The 20th of March saw a new capital of North Carolina and county seat of the newly formed Wake County.  This was after North Carolina State Senator and surveyor William Christmas submits his design for the city.  A few months later, the capital is named Raleigh in honor of Sir Walter Raleigh.

On April 2nd, The Coinage Act is passed.  This Act established the United States Mint—it also led to the production of the half cent, cent, half disme (or half dime), dime, quarter, half dollar and even the dollar coin.  The were even gold coins with a $2.50, $5 and even $10 face value.

What kind of fun facts have you run across?

What happened in 1965?

Whenever I am looking for information on an item that I bought, there are times that I run across some tidbits of what happened during a certain year.

Here are a few of the things that I ran across for the year of 1965:

September 25 saw The Tom & Jerry carton series make its world broadcast premiere on CBS.

The Pillsbury Doughboy was introduced on November 7, 1965.

The Television shows HOGAN’S HEROES, THE DATING GAME and LOST IN SPACE made their debut in 1965.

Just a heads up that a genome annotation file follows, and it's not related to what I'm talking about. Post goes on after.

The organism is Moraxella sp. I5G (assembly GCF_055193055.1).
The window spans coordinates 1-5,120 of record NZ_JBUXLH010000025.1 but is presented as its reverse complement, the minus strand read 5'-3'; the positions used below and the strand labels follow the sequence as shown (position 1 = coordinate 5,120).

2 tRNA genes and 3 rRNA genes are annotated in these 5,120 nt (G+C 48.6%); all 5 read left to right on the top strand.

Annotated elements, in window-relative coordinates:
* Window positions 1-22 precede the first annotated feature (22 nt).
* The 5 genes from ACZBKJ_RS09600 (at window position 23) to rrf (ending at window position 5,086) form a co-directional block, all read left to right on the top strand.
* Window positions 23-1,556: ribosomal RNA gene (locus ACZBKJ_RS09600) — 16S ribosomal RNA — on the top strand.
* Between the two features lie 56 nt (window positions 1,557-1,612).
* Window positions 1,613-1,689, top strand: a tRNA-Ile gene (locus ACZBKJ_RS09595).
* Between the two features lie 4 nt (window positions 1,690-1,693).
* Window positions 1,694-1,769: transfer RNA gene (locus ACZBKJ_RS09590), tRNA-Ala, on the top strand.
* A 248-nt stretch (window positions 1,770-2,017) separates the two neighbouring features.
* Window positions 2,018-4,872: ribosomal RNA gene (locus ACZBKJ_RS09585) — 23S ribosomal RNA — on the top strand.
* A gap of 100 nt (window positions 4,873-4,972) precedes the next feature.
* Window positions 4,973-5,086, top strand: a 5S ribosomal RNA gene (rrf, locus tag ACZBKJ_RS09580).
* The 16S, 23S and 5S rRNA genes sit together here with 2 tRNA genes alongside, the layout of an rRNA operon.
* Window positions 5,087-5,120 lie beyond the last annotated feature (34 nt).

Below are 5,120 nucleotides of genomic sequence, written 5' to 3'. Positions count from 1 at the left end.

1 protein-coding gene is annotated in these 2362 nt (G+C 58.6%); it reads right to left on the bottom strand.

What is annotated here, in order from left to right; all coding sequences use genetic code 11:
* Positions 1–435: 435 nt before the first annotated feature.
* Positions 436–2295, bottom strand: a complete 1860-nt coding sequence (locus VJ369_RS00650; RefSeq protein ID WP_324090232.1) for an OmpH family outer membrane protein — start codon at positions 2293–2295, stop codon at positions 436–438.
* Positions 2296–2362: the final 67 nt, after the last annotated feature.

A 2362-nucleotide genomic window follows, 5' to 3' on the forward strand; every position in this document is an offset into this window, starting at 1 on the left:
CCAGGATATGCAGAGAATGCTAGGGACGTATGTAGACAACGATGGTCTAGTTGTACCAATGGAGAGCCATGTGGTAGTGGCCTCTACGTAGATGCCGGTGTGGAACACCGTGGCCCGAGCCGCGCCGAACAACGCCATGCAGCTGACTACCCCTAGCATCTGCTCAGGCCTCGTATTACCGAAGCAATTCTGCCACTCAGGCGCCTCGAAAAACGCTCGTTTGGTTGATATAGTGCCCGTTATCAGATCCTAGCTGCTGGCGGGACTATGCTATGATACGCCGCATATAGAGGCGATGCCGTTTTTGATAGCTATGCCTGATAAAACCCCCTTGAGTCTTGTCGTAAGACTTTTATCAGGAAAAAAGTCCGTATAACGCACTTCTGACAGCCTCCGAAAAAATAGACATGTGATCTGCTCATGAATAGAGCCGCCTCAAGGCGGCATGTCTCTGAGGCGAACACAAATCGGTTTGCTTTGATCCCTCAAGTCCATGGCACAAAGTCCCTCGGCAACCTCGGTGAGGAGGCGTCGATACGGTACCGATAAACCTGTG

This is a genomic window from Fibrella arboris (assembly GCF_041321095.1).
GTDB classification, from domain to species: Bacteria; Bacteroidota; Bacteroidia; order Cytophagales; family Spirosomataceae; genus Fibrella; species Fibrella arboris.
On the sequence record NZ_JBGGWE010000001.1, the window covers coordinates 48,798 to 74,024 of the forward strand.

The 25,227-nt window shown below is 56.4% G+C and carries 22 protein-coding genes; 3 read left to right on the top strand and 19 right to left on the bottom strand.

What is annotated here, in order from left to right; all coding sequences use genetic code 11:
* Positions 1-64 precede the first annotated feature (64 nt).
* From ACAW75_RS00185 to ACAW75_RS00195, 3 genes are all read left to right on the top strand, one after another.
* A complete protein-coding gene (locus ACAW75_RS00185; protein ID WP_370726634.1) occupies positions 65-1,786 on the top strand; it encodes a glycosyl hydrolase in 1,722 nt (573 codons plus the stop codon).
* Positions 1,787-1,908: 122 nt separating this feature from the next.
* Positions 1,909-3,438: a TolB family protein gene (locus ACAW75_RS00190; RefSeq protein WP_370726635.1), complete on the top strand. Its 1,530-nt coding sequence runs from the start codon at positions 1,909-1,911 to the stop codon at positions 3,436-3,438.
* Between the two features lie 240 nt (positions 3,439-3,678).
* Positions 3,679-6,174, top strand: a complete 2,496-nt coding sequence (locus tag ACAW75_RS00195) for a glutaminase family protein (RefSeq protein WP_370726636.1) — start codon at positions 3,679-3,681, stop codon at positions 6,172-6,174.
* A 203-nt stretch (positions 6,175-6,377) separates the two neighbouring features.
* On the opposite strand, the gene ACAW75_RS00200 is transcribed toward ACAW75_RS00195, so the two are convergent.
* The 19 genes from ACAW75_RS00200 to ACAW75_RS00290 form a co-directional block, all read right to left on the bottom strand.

The famous Gateway Arch that is based in St. Louis, Missouri was completed in October of 1965.

This is a small portion of what happened during the 1965 year.  What are some of the things that happened that you heard of?

What was introduced in 1929?

For 1929, the year is known for being the start of The Great Depression and the crash of the stock market.  Even with all of this going on, what items were introduced during 1929?

During 1929, Pine-Sol cleaner was invented while both the Tarzan and Buck Rogers in the 25th Century A.D. comic strips debuted.

In January, the comic character POPEYE made his debut in the “Thimble Theatre” comic strip.  Popeye is often credited with encouraging children to eat their vegetables as the character often ate a can of spinach to become stronger in dangerous situations.

The book titled “The Magic Island” By W.B. Seabrook debuted in 1929.  This book is credited with introducing the idea of a zombie into pop culture.

In August, British inventor John Logie Baird began conducting experimental television brodadcasts at the British Broadcasting Company (also known as the BBC).

This is a small handful of things that debuted during the year.  What items have you heard of that debuted during 1929?